However, the beverage group has joined AAFT, whose ads run regularly in magazines and on TV and radio, in vigorously campaigning against food taxes, saying that “we don’t want government telling us what to eat or drink by taxing our food and beverages.”

Mr. Gindlesperger also doubts the efficacy of soda and junk food taxes and says it’s all about the government getting into people’s wallets rather than fridges.

“People understand that these tax proposals … are pure money grabs,” Mr. Gindlesperger said. “It’s a slippery slope, and people all across the country are fed up with it.”

The AAFT’s website states: “Taxes do not teach a healthy lifestyle, and have no meaningful impact on public health … . Education, not taxation, is the key to reducing obesity and improving public health.”

For example, the Arkansas soda tax collects for the state more than $40 million a year, yet Arkansans have the eighth-highest obesity rate in the nation, according to 2009 CDC data.

The AAFT has nearly 88,000 members and is sponsored by more than 450 corporations, which run the gamut from McDonald’s to aluminum giant Alcoa.

The proponents of such legislation argue that not only would it help lower obesity rates, but also it would help states whose budgets are in trouble by increasing tax revenue and lowering the tax burden that obesity causes.

A report produced by the Center for Science in the Public Interest (CSPI), which favors such laws, states that “imposing taxes on sugar-sweetened beverages would yield billions of dollars and counter the alarming risks of obesity, poor nutrition, and displacement of more healthful foods and beverages.”

The report also states that “levying special taxes on soda pop and other sugar-sweetened beverages would trim budget deficits and state health care costs, while also shrinking the waistlines of teens and others who gorge on unhealthy drinks.”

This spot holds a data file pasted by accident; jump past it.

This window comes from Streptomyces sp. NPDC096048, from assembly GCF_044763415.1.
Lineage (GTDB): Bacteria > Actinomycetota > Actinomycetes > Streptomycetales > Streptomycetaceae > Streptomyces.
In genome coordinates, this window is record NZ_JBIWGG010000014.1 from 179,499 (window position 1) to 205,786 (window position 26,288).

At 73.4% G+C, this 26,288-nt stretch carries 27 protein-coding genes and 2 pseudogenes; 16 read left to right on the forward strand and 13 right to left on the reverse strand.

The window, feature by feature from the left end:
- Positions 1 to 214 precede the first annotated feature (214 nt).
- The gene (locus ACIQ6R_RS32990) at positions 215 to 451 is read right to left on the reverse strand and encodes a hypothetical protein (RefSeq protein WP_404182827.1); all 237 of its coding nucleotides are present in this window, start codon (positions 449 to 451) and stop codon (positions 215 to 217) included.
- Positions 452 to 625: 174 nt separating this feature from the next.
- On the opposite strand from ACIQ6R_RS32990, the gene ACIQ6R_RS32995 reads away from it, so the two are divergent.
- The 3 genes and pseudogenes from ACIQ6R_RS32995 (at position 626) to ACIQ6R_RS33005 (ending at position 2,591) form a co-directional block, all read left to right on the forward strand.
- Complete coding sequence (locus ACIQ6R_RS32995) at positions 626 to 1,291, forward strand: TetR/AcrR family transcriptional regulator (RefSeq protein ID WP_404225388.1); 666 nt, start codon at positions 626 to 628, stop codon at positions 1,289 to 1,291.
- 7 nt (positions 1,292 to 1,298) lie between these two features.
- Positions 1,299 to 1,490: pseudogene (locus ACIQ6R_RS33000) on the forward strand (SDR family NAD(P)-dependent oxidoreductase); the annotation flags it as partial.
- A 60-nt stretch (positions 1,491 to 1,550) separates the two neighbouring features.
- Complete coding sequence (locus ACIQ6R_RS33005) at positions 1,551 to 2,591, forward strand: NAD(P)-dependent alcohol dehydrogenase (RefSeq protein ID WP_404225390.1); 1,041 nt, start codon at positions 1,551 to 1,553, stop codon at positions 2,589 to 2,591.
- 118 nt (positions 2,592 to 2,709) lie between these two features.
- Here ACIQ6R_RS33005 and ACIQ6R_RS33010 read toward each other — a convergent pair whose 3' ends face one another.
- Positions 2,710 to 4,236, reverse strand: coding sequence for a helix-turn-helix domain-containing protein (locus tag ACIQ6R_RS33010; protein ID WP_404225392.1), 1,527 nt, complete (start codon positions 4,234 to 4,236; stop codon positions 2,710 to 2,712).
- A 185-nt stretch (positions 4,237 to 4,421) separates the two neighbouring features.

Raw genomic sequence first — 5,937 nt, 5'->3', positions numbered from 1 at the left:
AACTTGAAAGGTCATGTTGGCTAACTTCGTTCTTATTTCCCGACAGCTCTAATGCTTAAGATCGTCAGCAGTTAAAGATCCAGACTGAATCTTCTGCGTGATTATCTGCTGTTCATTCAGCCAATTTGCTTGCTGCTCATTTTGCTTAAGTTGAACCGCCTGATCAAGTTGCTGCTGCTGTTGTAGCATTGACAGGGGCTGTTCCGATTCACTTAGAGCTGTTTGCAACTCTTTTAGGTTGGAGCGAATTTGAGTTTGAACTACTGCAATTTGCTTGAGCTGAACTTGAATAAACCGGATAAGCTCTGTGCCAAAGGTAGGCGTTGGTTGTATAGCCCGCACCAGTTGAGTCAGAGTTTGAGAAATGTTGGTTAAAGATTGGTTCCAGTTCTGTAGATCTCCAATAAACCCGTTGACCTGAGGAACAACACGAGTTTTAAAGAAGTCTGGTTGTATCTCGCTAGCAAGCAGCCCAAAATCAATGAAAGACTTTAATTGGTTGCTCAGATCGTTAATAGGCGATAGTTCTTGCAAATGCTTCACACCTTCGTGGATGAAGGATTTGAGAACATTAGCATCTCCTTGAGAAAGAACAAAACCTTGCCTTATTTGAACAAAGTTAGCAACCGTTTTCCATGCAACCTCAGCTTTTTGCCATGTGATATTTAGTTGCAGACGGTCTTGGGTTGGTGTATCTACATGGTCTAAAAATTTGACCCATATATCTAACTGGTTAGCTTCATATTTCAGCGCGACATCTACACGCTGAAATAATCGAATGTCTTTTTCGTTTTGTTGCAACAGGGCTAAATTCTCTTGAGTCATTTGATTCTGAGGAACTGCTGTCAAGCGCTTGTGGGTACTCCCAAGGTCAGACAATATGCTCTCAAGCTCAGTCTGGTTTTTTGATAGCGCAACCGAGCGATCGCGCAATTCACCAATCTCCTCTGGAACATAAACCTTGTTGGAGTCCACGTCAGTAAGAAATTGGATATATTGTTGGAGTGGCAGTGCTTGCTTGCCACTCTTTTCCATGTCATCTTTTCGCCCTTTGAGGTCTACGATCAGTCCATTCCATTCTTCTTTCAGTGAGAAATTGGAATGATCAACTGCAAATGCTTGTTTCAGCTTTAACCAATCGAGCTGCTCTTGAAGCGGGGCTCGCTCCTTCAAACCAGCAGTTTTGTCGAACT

The CSPI did not return calls for comment.

Some proponents of taxing the nation’s way to healthiness are unabashed about how high they want the taxes to go.

Dr. Kelly Brownell, director of Yale University’s Rudd Center for Food Policy and Obesity and the man credited with originating the soda-tax idea, told the Associated Press last April that such levies should go as high as 12 percent — or 18 cents on a 2-liter bottle at a typical price of $1.50.

“Taxes have to be large enough to affect consumption,” he said.

Besides “nanny state” concerns about state power, using taxation to affect the nation’s diet also has been attacked as hitting the poor disproportionately.

A report published by the Mercatus Center at George Mason University argues that taxes on junk food and other “sin taxes” are “regressive” and “hardly ever work as intended.”

Bill Ahern, spokesman for the Tax Foundation, said that preventative taxes “don’t work on tobacco,” and noted that poor smokers “actually consume more cigarettes than higher-income people.”

But the CSPI argues that this regressiveness is actually a good thing, because it also means the poor will disproportionately get the benefits of drinking less soda.

“Lower-income adults drink more soft drinks than higher-income adults, and thus would be affected disproportionately by a soft-drink tax.

But they also would be helped disproportionately by the programs funded by the taxes (and, of course, by the health benefits from drinking less soda),” the center said on its site.

Richard Williams, director for policy research at the Mercatus Center, also noted that food taxes work at cross-purposes — that is, they only raise revenue if they don’t reduce consumption.

“You’re either going to raise money, or you’re going to solve the problem” of junk-food consumption, he said, adding that if people stop drinking taxed soda, they will switch to untaxed fruit juices, which he said has more calories per ounce than soda.